Welcome to Southeastern Massachusetts Pine Barrens Alliance (SEMPBA)!

The Southeastern Massachusetts Pine Barrens Alliance (SEMPBA) advocates for the protection, preservation and enlargement of the 40 natural communities that comprise our globally-rare ecoregion, the Massachusetts Coastal Pine Barrens. An all-volunteer non-profit SEMPBA develops educational materials, produces forums, monitors habitat and species and provides speakers to reach its educational goals, working out of our regional conservation center located within Plymouth’s Center Hill Preserve. SEMPBA has a successful track record of winning local, state and federal grants, but distributes the vast majority of those funds to experts and established conservation entities who share their priorities and focus. SEMPBA’s Conservation Center, which we share with the Indigenous Resource Collaborative, is open to the public and is often the site of conservation workshops, educational trail walks, and ongoing citizen science projects.

SEMPBA is everywhere—doing everything we can to save the Coastal Pine Barrens!

Regional Collaboration

Undeveloped/Unprotected

SEMPBA is proud to serve as coordinators for the Massachusetts Coastal Pine Barrens Partnership, one of 55 Regional Conservation Partnerships  (RCPs) in the Northeastern United States. We believe that forming partnerships is the only way we can save the 40 natural communities that comprise this globally rare coastal pine barrens ecoregion.

Link to the Massachusetts Coastal Pine Barrens Partnership website.

 

Research

Anna posing with some of our pitch pine seedlings to publicize the "Adopt a Pitch Pine" event

SEMPBA volunteers are involved in research projects ranging from saltwater intrusion into Plymouth's ground water, initiatives to engage citizens in regional climate change mitigation and preparation, and a variety of citizen science projects at The Center at the beautiful the Center Hill Preserve. Volunteers participate in the Massachusetts Department of Marine Fisheries Spawning Horseshoe Crab survey each spring. We beleive in fun with a purpose and encourage you to join us!

Find out how you can become involved. Click here.

Education and outreach in a beautiful setting!

SEMPBA HQ

SEMPBA offers trainings and workshops to advance conservation within the Coastal Pine Barrens Ecoregion. Our Climate and Nature Center (above), located at the beautiful Center Hill Preserve, boasts at least eight natural communities— from beach to forest and in between—making it a wonderful nature education site. We invite schools, conservation groups, nature lovers and visitors of all types to enjoy the preserve. When you do, stop by SEMPBA's Climate and Nature Center to learn more about our unique ecoregion. What you discover may inspire you—the way it has inspired SEMPBA volunteers—to do all you can to save our Coastal Pine Barrens!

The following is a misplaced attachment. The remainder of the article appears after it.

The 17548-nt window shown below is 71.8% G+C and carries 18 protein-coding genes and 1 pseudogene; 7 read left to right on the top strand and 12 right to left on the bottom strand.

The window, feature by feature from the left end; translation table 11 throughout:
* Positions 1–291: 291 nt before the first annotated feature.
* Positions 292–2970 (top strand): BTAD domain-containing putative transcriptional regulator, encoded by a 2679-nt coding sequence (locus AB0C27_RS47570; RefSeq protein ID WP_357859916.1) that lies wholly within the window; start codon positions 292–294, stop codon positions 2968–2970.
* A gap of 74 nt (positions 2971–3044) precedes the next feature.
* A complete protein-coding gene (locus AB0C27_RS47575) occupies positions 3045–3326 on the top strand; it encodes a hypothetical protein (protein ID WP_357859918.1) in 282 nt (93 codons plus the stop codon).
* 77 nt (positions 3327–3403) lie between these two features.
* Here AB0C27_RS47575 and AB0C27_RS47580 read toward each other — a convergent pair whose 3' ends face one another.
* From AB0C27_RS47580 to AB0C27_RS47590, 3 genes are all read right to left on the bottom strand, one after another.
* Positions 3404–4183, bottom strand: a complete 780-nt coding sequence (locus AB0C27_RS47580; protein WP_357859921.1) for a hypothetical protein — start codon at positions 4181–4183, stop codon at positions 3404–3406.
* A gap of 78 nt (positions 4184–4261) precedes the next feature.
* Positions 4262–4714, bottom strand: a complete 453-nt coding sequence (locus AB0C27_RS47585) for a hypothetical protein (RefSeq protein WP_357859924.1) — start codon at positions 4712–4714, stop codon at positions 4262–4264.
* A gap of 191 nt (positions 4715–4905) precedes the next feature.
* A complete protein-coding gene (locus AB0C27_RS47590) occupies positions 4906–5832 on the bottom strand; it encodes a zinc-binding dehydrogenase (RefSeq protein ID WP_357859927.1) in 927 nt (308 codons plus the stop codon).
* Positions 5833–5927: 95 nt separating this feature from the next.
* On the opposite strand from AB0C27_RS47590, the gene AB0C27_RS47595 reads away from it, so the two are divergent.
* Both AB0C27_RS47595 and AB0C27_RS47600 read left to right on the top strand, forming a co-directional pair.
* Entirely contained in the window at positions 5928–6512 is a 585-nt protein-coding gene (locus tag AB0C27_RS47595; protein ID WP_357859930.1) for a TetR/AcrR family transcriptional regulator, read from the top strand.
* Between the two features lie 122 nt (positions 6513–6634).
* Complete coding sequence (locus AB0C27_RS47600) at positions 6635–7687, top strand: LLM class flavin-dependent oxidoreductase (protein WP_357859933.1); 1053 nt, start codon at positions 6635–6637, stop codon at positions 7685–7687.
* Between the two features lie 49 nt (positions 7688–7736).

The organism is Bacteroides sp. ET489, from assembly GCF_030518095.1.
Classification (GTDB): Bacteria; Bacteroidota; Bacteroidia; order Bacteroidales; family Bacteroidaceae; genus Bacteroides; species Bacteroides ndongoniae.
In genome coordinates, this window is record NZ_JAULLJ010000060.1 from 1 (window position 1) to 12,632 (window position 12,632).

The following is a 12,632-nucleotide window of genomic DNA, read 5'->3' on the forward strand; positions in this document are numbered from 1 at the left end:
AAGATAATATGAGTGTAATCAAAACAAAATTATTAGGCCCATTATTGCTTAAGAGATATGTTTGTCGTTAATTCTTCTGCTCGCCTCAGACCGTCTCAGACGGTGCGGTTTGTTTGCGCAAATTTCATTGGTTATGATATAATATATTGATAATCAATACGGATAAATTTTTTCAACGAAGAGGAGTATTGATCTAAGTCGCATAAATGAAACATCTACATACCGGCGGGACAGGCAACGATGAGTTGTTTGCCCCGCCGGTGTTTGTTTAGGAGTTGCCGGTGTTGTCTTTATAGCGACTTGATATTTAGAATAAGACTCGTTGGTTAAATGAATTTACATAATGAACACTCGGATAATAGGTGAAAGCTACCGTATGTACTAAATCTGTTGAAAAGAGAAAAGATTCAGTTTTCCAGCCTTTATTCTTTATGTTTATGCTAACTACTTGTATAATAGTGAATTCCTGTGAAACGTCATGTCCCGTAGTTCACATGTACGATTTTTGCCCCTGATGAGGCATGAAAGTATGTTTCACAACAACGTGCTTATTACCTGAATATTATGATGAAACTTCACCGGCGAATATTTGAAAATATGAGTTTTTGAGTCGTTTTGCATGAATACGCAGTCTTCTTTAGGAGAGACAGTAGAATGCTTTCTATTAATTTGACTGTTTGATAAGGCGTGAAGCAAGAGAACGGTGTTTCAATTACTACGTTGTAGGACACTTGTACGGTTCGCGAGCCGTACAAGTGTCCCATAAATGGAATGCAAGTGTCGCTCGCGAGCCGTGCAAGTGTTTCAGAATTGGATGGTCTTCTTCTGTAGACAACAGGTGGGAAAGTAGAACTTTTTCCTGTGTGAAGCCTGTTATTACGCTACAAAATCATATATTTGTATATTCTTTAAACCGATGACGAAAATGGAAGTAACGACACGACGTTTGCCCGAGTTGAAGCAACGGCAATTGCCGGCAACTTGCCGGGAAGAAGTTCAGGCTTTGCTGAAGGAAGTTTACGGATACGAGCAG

More about The Center here.

What's new?

greatsouth

Join us to help protect and steward one of the region’s ecological gems!

Hear about the concept for the Great South Bioreserve in Plymouth: what lands are in conservation, stewardship challenges and potential expansion of the reserve.

Why: This area in southwest Plymouth is a critical wildlife corridor and is part of an interconnected ecoregion that extends through Myles Standish to the south to Buzzards Bay and to the East to Pine Hills. It includes a globally rare coastal plain pond, Great South Pond. The intact ecosystem supports a vast array of globally rare plants and animals and an Atlantic Coastal Pine Barrens forest. Some is conservation land and some private landholdings.

Click Here to View the Study

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MVP!

Municipal Vulnerability Preparedness:

studying saltwater intrusion (SWI) along the Plymouth, Massachusetts coastline.

Find out more here.

 

Participate in the Plymouth Area League of Women Voters SWI Program:

Read-Up-a-Storm-Flyer.2

Compiled by Irina Kadis and Denise Stowell. Photographs courtesy of Salicicola.org and Alexey Zinovjev & Irina Kadis

Click here to access the plant guide.

This native plant guide was funded in part by a Landscape Scale Restoration grant through the U.S. Department of Agriculture, Forest Service. This institution is an equal opportunity provider.

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